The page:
A cable encircles drones which are capable of wirelessly charging their batteries from the cable while still airborne at the Global Energy Transmission Corp. booth during the first day of CES Tuesday, January 8, 2019, at the Las Vegas Convention Center. CREDIT: Sam Morris/Las Vegas News Bureau

The CES 2019 gadget show is revving up in Las Vegas. Here are the latest findings and observations from Associated Press reporters on the ground as technology’s biggest trade event gets underway.

The show formerly known as the Consumer Electronics Show opens its doors Tuesday in Las Vegas, with tech companies from giants to tiny startups showing off their latest gadgets.

In recent years, CES’s influence has declined as Apple, Google and other major companies throw their own events to launch new wares. Still, more than 180,000 people from about 150 countries are expected to attend.

And 4,500 companies will be at the show, including some new names such as Tide maker Procter & Gamble, defense contractor Raytheon and tractor seller John Deere. Their new presence is a sign of how nearly every industry is relying more on technology.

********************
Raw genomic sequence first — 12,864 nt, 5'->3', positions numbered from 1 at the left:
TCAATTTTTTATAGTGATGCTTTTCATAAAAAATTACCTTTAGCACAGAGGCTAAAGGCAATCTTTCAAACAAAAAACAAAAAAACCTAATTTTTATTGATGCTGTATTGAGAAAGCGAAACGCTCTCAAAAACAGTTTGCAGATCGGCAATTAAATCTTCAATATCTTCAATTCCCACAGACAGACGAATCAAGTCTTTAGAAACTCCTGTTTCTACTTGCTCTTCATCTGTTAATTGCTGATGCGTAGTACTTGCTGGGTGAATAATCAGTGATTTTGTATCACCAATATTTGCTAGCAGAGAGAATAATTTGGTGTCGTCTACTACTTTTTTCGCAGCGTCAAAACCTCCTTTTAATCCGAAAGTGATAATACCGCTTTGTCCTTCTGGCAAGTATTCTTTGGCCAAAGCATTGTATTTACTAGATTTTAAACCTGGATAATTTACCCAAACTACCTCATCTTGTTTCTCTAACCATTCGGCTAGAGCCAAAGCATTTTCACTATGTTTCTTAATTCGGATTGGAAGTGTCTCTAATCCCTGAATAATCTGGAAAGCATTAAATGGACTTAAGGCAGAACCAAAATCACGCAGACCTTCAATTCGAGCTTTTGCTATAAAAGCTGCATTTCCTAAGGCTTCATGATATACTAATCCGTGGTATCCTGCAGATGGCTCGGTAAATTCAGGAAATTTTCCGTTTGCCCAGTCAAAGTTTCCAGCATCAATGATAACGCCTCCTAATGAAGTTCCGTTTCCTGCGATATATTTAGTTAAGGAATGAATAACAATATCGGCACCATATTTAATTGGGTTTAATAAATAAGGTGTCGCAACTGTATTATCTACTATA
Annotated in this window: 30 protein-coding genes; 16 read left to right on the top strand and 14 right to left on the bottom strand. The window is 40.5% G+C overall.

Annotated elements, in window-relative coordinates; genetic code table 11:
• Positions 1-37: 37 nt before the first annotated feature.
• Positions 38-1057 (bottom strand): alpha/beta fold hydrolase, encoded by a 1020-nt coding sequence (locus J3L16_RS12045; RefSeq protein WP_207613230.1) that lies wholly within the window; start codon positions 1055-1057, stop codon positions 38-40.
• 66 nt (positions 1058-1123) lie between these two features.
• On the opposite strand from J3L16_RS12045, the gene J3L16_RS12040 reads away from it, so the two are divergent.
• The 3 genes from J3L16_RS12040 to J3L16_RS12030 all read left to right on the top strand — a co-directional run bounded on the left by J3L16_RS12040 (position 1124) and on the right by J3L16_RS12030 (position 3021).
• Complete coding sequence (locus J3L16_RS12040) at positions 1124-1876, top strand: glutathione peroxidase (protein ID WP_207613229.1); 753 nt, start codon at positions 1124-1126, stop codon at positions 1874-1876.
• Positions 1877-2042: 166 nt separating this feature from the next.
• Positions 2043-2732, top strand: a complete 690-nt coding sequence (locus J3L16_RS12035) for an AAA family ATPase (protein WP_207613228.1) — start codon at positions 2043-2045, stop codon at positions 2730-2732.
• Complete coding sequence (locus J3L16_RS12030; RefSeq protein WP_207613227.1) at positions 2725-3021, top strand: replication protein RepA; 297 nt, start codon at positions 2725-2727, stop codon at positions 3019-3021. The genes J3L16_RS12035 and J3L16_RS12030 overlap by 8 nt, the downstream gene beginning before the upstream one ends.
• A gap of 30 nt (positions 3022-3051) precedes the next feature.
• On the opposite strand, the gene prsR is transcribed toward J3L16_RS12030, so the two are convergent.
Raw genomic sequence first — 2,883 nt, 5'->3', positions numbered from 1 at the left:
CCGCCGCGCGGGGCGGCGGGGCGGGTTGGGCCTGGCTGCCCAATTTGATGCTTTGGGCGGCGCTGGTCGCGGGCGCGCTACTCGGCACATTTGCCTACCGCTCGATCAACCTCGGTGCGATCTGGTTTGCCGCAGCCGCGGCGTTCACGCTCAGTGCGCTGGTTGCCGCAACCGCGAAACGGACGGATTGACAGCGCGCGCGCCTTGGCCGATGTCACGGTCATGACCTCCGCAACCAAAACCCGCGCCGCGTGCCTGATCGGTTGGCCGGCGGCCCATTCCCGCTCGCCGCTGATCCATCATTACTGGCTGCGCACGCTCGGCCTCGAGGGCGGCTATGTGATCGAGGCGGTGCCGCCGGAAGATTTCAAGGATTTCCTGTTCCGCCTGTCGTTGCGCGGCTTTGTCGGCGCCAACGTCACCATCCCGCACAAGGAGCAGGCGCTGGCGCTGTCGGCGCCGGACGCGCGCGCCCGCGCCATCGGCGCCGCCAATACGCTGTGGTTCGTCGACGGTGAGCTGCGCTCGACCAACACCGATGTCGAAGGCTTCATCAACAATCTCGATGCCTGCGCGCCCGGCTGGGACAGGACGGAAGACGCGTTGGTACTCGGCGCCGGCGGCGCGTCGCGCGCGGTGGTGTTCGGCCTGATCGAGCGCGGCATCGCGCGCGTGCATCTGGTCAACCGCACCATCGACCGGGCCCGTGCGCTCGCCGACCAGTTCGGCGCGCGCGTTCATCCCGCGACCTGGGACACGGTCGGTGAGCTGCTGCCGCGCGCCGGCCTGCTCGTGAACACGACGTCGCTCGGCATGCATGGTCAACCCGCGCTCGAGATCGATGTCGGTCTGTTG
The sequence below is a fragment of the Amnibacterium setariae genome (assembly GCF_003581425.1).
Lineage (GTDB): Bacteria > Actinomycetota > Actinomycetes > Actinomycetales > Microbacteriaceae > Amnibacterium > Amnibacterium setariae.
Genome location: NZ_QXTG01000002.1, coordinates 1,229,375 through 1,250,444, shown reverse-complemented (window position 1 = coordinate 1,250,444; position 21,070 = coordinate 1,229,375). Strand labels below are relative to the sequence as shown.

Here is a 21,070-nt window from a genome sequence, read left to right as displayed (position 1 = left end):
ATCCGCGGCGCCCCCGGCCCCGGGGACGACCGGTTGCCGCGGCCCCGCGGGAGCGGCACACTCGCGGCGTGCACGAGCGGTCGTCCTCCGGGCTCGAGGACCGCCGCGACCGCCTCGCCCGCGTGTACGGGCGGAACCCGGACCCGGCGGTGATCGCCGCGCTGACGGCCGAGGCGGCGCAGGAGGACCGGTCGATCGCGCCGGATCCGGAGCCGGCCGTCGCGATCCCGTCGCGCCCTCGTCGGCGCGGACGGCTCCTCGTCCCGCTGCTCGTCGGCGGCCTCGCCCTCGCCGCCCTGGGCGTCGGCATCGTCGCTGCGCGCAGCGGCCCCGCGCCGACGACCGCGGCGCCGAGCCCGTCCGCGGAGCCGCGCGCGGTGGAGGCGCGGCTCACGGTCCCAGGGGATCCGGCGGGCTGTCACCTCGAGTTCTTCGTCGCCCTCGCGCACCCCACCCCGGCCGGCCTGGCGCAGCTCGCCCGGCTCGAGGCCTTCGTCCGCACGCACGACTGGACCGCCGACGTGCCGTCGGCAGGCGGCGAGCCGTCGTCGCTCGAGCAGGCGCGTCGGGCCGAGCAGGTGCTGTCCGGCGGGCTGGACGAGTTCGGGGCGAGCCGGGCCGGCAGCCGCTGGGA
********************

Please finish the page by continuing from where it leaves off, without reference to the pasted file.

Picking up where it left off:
The sprawling event spans 11 official venues, plus scores of unofficial ones throughout Las Vegas. The four-day show opens Tuesday following two days of media previews.

Big themes to watch this week: artificial intelligence permeating every aspect of technology, ubiquitous — and often unnecessary — “smart” gadgets and naturally, robot pets.

STAR DELIGHT

Sony brought some star power to CES with a visit from musician Pharrell Williams, straight from trip to Anguilla.

The star of hit songs such as “Happy” came to talk about a mostly secret project that he and Sony are supposedly undertaking. But in the end, it was clearly an attempt by Sony to sprinkle some stardust on launches for TVs and other products.

“I was a little bit worried that he was still on holiday, but he is here,” Sony Music head Rob Stringer told the crowd.

SAMSUNG WANTS TO BRING ROBOTS HOME

Up next for Samsung: A robot that can keep its eye on grandma and grandpa.

The rolling robot, which talks and has two digital eyes on a black screen, can track medicines they take, measure blood pressure and call 911 if it detects a fall.

The company didn’t not say when Samsung Bot Care would be available, but brought the robot out on stage Monday at a presentation at CES. Samsung also said it is working on a robot for stores and another for testing and purifying the air in homes

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